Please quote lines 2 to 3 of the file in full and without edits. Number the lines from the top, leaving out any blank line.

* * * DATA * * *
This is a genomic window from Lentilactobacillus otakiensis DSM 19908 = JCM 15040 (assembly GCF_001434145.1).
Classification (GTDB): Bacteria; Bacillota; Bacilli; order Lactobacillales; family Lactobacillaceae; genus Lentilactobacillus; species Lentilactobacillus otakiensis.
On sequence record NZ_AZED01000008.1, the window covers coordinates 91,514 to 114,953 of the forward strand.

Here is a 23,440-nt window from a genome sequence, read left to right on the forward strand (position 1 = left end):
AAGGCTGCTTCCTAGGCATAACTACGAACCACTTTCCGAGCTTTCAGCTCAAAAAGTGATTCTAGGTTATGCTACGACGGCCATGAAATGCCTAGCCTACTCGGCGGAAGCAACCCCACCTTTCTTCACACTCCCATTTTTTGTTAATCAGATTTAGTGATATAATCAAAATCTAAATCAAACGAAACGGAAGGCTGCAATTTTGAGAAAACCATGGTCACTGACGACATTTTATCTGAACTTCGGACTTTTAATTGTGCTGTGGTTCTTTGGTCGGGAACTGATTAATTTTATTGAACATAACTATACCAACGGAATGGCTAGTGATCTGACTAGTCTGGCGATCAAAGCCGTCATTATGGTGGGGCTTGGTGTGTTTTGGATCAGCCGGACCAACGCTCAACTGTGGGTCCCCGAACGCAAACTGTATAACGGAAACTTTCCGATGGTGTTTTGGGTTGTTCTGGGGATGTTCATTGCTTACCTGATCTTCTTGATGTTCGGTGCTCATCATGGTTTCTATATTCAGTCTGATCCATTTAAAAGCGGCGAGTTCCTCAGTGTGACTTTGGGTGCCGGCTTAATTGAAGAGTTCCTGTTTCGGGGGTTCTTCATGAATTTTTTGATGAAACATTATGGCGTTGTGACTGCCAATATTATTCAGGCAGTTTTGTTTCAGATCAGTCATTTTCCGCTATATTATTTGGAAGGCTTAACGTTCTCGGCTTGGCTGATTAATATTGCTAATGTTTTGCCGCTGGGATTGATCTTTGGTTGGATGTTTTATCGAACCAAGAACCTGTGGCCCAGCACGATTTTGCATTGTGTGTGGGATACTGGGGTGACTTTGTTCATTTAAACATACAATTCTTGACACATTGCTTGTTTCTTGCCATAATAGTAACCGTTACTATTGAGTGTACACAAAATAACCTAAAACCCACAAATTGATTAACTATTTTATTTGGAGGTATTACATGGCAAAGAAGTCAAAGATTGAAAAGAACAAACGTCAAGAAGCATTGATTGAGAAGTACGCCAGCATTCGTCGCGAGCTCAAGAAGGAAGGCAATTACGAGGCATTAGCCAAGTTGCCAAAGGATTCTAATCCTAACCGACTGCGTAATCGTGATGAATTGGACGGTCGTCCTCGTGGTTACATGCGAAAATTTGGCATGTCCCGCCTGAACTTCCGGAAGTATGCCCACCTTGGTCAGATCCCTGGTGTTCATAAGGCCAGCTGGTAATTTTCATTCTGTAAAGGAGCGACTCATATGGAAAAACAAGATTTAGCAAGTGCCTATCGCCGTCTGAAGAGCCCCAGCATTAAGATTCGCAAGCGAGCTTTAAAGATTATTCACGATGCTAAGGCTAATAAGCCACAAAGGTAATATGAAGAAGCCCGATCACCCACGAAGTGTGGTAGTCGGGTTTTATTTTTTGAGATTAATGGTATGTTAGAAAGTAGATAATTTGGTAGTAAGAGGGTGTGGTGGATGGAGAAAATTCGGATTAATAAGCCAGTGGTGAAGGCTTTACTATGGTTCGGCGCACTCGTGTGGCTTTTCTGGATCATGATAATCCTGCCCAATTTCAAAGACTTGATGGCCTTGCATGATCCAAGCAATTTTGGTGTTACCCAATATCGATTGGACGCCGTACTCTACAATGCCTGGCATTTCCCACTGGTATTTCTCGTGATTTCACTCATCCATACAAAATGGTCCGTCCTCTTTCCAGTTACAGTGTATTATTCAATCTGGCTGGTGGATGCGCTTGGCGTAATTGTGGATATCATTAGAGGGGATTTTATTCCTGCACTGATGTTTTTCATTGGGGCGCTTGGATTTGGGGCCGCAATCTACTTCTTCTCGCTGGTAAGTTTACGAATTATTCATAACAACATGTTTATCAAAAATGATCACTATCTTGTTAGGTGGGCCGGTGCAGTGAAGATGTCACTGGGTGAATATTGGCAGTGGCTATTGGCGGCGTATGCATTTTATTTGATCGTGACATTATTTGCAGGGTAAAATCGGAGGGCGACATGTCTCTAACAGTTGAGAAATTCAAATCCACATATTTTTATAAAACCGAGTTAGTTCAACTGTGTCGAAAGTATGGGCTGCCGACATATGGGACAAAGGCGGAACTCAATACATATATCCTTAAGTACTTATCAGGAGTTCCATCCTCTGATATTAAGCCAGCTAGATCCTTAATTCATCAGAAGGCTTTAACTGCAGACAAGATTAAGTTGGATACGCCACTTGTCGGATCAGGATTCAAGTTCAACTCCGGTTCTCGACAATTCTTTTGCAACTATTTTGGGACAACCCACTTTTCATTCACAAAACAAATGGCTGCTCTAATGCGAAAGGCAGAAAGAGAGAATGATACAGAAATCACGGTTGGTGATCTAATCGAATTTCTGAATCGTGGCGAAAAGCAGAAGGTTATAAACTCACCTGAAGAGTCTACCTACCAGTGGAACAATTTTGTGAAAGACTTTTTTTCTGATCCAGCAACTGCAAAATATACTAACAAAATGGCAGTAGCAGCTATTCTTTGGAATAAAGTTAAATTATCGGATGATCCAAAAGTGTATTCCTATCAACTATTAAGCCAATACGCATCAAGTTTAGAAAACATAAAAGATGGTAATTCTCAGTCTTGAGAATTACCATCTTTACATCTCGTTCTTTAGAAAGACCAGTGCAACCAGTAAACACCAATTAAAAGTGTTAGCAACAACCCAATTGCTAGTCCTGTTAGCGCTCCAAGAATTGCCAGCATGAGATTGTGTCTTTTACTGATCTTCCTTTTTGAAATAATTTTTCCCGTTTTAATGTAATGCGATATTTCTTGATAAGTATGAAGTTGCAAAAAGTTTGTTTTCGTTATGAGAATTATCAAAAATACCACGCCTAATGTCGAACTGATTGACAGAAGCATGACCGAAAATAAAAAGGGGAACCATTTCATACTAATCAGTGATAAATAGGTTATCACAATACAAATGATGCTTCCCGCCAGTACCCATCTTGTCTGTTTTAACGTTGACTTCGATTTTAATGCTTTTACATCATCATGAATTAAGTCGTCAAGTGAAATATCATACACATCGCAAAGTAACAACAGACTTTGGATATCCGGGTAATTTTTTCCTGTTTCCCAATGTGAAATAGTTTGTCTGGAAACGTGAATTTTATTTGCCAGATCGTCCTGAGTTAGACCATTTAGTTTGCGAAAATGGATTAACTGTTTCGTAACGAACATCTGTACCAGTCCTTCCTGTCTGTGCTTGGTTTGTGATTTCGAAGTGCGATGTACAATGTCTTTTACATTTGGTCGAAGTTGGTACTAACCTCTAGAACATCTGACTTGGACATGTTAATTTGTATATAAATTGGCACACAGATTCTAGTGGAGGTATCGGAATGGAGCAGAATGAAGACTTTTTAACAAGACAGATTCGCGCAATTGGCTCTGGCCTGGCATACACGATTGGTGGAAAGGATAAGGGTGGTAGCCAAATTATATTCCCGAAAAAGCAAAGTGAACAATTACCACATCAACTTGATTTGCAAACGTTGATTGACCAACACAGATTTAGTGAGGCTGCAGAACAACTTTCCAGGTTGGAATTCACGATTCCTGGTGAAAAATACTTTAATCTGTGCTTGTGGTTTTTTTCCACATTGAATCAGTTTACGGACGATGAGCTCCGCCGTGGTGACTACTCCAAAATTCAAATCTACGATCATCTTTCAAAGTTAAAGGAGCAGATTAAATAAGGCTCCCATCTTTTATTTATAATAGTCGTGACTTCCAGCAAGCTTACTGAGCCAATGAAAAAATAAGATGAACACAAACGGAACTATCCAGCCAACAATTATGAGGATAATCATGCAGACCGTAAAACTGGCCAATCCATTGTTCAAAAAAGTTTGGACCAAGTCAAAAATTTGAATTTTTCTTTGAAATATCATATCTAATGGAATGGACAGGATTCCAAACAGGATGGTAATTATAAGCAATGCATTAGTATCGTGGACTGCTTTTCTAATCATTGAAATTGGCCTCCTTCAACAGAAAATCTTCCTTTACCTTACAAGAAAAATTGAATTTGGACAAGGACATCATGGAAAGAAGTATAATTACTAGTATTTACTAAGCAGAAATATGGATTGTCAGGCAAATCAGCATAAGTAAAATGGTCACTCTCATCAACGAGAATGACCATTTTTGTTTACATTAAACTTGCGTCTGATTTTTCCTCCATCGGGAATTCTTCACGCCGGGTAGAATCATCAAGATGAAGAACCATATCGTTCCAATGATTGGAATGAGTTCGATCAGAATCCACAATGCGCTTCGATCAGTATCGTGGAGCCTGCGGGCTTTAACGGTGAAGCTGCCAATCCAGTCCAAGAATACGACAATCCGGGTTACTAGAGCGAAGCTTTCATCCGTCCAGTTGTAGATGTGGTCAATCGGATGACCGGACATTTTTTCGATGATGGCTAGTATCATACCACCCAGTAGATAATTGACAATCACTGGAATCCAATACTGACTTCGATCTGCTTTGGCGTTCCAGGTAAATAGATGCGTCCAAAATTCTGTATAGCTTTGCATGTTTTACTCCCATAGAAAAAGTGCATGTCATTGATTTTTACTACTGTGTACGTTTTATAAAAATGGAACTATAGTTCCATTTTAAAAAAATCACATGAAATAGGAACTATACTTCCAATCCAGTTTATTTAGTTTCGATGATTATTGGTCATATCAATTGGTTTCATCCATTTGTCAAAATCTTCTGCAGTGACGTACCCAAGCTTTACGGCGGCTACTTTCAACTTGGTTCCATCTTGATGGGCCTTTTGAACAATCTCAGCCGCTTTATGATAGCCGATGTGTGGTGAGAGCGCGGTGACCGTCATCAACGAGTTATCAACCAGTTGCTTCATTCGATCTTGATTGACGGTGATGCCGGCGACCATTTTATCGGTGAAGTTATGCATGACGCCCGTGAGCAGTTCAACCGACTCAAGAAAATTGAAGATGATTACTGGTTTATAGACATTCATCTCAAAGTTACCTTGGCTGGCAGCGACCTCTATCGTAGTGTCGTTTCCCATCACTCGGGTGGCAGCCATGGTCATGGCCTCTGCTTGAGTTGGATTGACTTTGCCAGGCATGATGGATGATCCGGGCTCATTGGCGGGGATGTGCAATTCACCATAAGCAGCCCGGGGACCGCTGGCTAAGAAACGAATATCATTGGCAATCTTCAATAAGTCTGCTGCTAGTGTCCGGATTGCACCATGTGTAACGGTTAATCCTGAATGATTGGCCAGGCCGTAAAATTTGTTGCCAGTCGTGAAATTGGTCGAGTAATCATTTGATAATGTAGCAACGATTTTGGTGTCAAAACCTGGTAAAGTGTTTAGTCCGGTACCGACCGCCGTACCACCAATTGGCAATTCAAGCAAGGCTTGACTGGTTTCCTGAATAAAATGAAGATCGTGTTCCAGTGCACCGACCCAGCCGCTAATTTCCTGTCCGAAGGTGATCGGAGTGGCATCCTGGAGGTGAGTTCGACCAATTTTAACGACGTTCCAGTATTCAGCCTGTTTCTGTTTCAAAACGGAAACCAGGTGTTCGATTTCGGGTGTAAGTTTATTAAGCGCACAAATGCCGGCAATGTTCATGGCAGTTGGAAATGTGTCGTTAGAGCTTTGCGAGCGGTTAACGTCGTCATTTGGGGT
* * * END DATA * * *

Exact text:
Classification (GTDB): Bacteria; Bacillota; Bacilli; order Lactobacillales; family Lactobacillaceae; genus Lentilactobacillus; species Lentilactobacillus otakiensis.
On sequence record NZ_AZED01000008.1, the window covers coordinates 91,514 to 114,953 of the forward strand.